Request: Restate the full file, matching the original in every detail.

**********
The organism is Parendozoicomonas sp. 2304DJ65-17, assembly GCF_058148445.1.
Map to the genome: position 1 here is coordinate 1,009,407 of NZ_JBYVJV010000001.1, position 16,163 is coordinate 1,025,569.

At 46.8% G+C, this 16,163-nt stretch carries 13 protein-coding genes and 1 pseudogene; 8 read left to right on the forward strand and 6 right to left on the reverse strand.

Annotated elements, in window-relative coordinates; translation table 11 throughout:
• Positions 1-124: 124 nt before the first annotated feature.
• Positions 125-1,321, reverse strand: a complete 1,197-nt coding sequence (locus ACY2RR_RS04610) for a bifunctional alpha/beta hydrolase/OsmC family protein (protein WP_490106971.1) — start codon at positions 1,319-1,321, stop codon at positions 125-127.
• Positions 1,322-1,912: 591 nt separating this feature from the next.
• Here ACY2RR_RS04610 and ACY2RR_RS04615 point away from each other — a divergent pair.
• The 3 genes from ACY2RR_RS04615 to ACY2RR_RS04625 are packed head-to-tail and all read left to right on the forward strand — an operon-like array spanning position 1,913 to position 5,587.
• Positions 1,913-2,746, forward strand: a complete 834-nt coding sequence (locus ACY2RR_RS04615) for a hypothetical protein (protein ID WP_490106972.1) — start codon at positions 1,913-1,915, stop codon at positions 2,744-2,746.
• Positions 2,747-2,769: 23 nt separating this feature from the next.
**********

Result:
The organism is Parendozoicomonas sp. 2304DJ65-17, assembly GCF_058148445.1.
Map to the genome: position 1 here is coordinate 1,009,407 of NZ_JBYVJV010000001.1, position 16,163 is coordinate 1,025,569.

At 46.8% G+C, this 16,163-nt stretch carries 13 protein-coding genes and 1 pseudogene; 8 read left to right on the forward strand and 6 right to left on the reverse strand.

Annotated elements, in window-relative coordinates; translation table 11 throughout:
• Positions 1-124: 124 nt before the first annotated feature.
• Positions 125-1,321, reverse strand: a complete 1,197-nt coding sequence (locus ACY2RR_RS04610) for a bifunctional alpha/beta hydrolase/OsmC family protein (protein WP_490106971.1) — start codon at positions 1,319-1,321, stop codon at positions 125-127.
• Positions 1,322-1,912: 591 nt separating this feature from the next.
• Here ACY2RR_RS04610 and ACY2RR_RS04615 point away from each other — a divergent pair.
• The 3 genes from ACY2RR_RS04615 to ACY2RR_RS04625 are packed head-to-tail and all read left to right on the forward strand — an operon-like array spanning position 1,913 to position 5,587.
• Positions 1,913-2,746, forward strand: a complete 834-nt coding sequence (locus ACY2RR_RS04615) for a hypothetical protein (protein ID WP_490106972.1) — start codon at positions 1,913-1,915, stop codon at positions 2,744-2,746.
• Positions 2,747-2,769: 23 nt separating this feature from the next.